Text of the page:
NFL and “Webster” Star Alex Karras Gone

Alex Karras who transitioned from NFL football hero to sitcom star has died of kidney failure at the age of 77.

Karras played his entire career for the Detroit Tigers. Karras played defensive tackle for the Lions from 1958-70 as part of the “Fearsome Foursome”  and was nicknamed the “Mad Duck”. After retiring from the NFL, he became a commentator for ABC Sports.

He also began an acting career. He played himself in the film adaptation of George Plimpton’s nonfiction sports book Paper Lion. He also had roles in Blazing Saddles and Porky’s. He is probably best known for his role as George Papadapolis, the adoptive father on NBC’s Webster. Karras played a retired NFL player/local sportscaster who, along with real life wife Susan Clark, adopt the recently orphaned  7-year old African-American son of a former teammate. Webster was played by actor Emmanuel Lewis.

He has been in poor health the past few years. He was suffering from dementia which he believed was caused by multiple head injuries (chronic traumatic encephalopathy) during his years as a football player. Karras had joined the class action lawsuit filed by more than 3,000 former players  against the NFL.  Earlier this year,  Susan Clark told the Associated Press:

This physical beating that he took as a football player has impacted his life, and therefore it has impacted his family life… He is interested in making the game of football safer and hoping that other families of retired players will have a healthier and happier retirement.

Two weeks ago, Clark announced that Karras had gone into kidney failure. He had severe swelling of his arms and legs. He was brought home to be with his family for his final few days.

What is Kidney Failure?

If the kidneys are damaged, they don’t work properly. Harmful wastes can build up in your body. Your blood pressure may rise. Your body may retain excess fluid and not make enough red blood cells. This is called kidney failure.

Kidney disease is most often caused by diabetes or high blood pressure. These diseases damage the blood vessels in the kidneys, so the kidneys are not able to filter the blood as well as they used to. Usually this damage happens slowly, over many years. As more and more blood vessels are damaged, the kidneys eventually stop working.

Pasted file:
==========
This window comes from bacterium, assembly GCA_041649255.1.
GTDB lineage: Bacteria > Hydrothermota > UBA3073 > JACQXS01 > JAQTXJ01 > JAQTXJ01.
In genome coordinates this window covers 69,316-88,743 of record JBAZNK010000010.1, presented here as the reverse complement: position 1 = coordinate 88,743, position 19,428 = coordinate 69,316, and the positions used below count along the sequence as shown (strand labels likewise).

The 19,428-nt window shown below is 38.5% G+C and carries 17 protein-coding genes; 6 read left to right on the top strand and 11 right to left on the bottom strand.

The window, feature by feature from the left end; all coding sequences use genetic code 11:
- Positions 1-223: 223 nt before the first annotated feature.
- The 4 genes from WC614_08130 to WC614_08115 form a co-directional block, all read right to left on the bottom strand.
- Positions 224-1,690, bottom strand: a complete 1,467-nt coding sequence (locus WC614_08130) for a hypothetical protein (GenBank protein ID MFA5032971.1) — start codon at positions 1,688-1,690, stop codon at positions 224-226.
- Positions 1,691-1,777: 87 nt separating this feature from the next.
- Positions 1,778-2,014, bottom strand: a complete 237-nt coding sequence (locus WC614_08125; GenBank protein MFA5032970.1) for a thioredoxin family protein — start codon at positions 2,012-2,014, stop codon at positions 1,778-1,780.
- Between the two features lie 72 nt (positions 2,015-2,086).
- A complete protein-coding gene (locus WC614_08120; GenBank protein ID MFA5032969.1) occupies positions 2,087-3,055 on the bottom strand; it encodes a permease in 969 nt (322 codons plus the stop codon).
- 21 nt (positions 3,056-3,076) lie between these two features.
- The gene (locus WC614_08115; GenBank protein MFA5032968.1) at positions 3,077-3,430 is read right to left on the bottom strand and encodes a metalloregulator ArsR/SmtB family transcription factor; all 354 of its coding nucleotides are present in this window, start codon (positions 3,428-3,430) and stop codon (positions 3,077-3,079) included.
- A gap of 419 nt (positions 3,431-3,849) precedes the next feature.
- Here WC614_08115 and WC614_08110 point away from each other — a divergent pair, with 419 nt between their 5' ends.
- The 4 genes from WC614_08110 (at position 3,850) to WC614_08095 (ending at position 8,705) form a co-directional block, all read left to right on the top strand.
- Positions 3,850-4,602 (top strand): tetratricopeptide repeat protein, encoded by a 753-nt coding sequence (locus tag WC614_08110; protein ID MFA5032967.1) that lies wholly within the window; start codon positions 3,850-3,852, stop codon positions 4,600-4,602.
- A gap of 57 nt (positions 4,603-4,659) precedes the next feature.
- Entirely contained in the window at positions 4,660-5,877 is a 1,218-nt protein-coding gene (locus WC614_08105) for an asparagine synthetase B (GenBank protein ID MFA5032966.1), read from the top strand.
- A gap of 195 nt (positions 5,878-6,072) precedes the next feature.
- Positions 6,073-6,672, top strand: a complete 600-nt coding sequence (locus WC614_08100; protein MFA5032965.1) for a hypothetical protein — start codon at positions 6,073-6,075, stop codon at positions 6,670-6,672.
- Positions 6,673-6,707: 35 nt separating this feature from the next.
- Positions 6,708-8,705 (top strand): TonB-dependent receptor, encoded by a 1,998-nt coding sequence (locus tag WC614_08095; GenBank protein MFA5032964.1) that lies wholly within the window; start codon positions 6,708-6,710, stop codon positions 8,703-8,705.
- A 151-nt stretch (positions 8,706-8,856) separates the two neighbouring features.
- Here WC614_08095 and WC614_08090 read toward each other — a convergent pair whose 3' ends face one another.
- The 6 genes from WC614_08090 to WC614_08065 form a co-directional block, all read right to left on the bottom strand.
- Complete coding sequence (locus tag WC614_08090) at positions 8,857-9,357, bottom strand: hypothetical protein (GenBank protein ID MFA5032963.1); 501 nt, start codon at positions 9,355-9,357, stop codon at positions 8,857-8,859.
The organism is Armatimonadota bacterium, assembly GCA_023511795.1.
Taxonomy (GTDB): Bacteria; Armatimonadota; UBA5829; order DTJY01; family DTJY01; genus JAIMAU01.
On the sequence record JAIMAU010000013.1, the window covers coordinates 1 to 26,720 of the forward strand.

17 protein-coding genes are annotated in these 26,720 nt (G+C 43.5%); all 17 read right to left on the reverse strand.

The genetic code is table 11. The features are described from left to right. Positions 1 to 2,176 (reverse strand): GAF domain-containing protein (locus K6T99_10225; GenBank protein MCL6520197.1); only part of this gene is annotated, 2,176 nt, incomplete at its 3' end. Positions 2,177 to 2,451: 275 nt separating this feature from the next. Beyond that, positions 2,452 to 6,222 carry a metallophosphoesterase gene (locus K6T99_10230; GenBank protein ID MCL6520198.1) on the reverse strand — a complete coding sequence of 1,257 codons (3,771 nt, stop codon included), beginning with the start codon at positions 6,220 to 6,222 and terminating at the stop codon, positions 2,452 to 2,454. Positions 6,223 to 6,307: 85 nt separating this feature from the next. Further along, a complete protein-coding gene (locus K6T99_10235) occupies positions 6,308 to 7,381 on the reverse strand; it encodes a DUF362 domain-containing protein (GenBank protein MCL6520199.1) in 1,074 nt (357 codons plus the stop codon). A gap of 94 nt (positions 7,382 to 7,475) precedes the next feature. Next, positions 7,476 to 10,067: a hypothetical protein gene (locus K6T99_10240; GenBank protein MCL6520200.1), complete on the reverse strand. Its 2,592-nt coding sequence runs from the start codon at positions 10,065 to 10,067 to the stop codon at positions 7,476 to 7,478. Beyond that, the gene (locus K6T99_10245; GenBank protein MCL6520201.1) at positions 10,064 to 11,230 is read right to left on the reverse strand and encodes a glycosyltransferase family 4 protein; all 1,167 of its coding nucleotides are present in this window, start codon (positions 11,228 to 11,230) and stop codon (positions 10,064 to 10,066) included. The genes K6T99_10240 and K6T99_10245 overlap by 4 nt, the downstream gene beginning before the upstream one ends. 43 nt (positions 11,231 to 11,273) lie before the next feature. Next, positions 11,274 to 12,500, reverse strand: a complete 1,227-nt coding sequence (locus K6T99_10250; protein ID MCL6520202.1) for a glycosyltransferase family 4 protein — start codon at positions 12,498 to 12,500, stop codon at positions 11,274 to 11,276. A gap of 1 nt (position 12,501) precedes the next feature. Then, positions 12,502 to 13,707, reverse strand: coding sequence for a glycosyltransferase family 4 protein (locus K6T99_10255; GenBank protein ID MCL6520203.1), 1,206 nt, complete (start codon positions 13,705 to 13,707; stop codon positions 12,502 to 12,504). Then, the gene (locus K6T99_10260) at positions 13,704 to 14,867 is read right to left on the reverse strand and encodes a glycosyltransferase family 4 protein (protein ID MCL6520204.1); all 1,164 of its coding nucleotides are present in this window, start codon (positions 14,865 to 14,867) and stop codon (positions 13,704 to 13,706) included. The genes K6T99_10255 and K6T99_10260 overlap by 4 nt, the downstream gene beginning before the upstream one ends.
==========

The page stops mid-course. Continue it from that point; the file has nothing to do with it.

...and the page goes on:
Other risk factors for kidney disease are cardiovascular (heart) disease and a family history of kidney failure.

What are the Symptoms of Kidney Failure?

People in the early stages of CKD usually do not feel sick at all.
People whose kidney disease has gotten worse may:

  • need to urinate more often or less often
  • feel tired
  • lose their appetite or experience nausea and vomiting
  • have swelling in their hands or feet
  • feel itchy or numb
  • get drowsy or have trouble concentrating
  • have darkened skin
  • have muscle cramps

What is Chronic Traumatic Encephalopathy?

Chronic traumatic encephalopathy is a form of brain damage which is believed to be caused by repeated concussions.

Originally described in boxers, and called dementia pugilistica (DP) (commonly called “punch drunk”), symptoms include:

  • memory impairment,
  • speech and gait problems,
  • Parkinsonism,
  • tremors
  • lack of coordination.

Early on there may be emotional instability, erratic behavior, depression and problems with impulse control. Eventually it leads to full-blown dementia. Floyd Patterson, Sugar Ray Leonard, and Muhammad Ali are all suspected to be victims of DP.

In 2002, Dr. Bennet Omalu, a forensic pathologist and neuropathologist in Allegheny County, Pennsylvania examined the brains of four professional football players who had histories of repeated concussions. Microscopic findings where identical to those found in DP, and he renamed the condition chronic traumatic encephalopathy.

The disease is characterized by the build-up of a toxic protein called tau in the form of neurofibrillary tangles (NFTs) throughout the brain (brown areas in the picture at right).

These tangled clumps of protein are abnormal and found within the nerve cells in the brain. They were first described by Dr. Alois Alzheimer in one of his patients suffering from dementia. These tangles interfere with the normal functioning of the brain and eventually kill brain cells. Although the dementia of CTE is similiar to that seen in patients with Alzeheimers Disease, they are different conditions.

The damage in the brain is widespread, including the cerebral cortex (which includes the frontal and temporal lobes), the thalamus, hypothalamus, brainstem and spinal cord.

Unfortunately, CTE can only be diagnosed at autopsy using special tests that are not routinely performed.


Michele R. Berman, M.D. was Clinical Director of The Pediatric Center, a private practice on Capitol Hill in Washington, D.C. from 1988-2000, and was named Outstanding Washington Physician by Washingtonian Magazine in 1999. She was a medical internet pioneer having established one of the first medical practice websites in 1997. Dr. Berman also authored a monthly column for Washington Parent Magazine.

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